Bona Thompson Memorial Center, Irvington.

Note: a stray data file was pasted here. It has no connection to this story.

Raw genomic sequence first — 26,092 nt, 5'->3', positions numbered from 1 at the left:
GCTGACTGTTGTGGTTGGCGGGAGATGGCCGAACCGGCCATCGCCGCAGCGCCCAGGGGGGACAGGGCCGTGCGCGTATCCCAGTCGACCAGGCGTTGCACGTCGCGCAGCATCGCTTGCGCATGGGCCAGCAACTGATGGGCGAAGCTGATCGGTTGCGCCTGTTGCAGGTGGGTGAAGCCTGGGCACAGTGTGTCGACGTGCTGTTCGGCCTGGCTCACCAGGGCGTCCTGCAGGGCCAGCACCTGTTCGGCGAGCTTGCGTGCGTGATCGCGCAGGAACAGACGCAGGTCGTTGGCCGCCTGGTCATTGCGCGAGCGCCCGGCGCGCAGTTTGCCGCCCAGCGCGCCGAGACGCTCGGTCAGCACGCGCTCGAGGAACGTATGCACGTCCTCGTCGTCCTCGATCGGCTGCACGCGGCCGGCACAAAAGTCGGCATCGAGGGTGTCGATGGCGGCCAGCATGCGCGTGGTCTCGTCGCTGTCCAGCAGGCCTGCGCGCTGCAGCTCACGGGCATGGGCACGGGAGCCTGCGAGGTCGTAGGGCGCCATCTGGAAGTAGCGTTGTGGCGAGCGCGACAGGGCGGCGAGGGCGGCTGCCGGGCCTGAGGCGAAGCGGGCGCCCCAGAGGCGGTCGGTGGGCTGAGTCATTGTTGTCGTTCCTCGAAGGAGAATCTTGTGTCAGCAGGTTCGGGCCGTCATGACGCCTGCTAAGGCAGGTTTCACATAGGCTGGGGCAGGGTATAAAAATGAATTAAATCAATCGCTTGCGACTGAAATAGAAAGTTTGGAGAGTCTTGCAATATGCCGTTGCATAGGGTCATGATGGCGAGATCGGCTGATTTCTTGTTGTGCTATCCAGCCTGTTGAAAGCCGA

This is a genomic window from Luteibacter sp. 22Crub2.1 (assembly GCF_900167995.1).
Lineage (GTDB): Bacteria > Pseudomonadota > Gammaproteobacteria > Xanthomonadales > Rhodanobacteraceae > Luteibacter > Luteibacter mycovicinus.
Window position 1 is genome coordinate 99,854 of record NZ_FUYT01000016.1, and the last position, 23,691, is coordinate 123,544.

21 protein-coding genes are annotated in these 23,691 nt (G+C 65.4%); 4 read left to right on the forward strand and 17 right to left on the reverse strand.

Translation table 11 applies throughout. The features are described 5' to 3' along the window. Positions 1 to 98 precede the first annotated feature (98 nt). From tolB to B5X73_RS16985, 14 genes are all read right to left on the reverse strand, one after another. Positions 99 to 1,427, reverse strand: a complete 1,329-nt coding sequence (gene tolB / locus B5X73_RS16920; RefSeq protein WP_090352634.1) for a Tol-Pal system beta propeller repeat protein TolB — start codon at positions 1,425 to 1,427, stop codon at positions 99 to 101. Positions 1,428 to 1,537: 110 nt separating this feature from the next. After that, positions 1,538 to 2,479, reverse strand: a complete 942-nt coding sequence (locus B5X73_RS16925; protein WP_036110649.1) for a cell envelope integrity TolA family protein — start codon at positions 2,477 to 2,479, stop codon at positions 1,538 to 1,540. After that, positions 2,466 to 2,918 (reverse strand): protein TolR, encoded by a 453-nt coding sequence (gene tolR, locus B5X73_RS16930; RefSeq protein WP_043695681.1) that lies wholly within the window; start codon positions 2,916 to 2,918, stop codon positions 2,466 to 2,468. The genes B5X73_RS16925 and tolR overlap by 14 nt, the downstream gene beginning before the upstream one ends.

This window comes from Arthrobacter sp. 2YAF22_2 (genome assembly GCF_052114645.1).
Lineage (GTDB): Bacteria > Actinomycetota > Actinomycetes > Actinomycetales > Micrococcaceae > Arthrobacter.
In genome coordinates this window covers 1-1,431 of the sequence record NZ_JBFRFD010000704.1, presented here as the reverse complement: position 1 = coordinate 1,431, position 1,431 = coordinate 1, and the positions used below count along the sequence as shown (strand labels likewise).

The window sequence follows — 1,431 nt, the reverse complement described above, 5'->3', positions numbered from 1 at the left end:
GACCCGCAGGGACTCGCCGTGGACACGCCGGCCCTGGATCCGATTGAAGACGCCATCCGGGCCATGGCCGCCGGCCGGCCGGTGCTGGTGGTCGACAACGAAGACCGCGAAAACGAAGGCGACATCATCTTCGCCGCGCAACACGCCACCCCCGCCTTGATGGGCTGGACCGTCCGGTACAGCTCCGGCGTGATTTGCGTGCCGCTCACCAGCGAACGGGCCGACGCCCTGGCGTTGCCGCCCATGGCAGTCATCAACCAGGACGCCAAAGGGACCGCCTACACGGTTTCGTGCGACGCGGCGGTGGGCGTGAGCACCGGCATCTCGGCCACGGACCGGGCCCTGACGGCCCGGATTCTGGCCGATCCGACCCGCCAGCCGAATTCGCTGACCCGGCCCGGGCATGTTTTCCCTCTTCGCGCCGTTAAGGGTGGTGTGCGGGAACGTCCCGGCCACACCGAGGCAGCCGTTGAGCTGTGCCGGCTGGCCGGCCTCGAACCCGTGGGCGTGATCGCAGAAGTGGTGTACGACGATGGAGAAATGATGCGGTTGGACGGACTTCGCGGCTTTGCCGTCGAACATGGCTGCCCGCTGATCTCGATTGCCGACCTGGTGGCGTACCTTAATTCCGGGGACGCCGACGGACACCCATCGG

Eleven Central Indiana artists known for figurative work – Lois Davis, Gloria Fischer, Caroline Mecklin, Cassia Margolis, Jim Gerard, and Chris Griffin-Woods, amongst others – deliver an exhibition grounded in the traditions of recording the human form. Approaches tip towards straightforward, realistic and abstract nude studies of a posed model. Although some works venture into narratives involving a person engaged in activity or within a space, few delved into conceptualism or experimentation. Demonstrating humor, dexterity with oil paints, and compositional mastery, Griffin-Woods’ “Brokeback Studio” shows the backside of a male model clad only in a white cowboy hat and seated partially on a metal stool. The model’s left-sided gaze is illuminated against a burnt umber background. Griffin-Woods’ seemingly equal consideration of a figure and its surrounding space is noteworthy. Known for her quick and thick-lined figure drawings and paintings, Mecklin’s vertical acrylic, “Balance,” risks emphasizing forms of color more than the figure. A red and orange square sits in the lower right on top of the white primed canvas. Expressive, gestural and rhythmical, the female figure is outlined on the left with strong, dark strokes. She is painted over a loose area of bright green, and wears a touch of sassy red toenail polish. Unframed works by Mecklin and others, including artist/curator Cynthia Blasingham, are also on display in print racks for viewers to peruse. Through Nov. 7. 317.353.2662 www.historicirvington.com.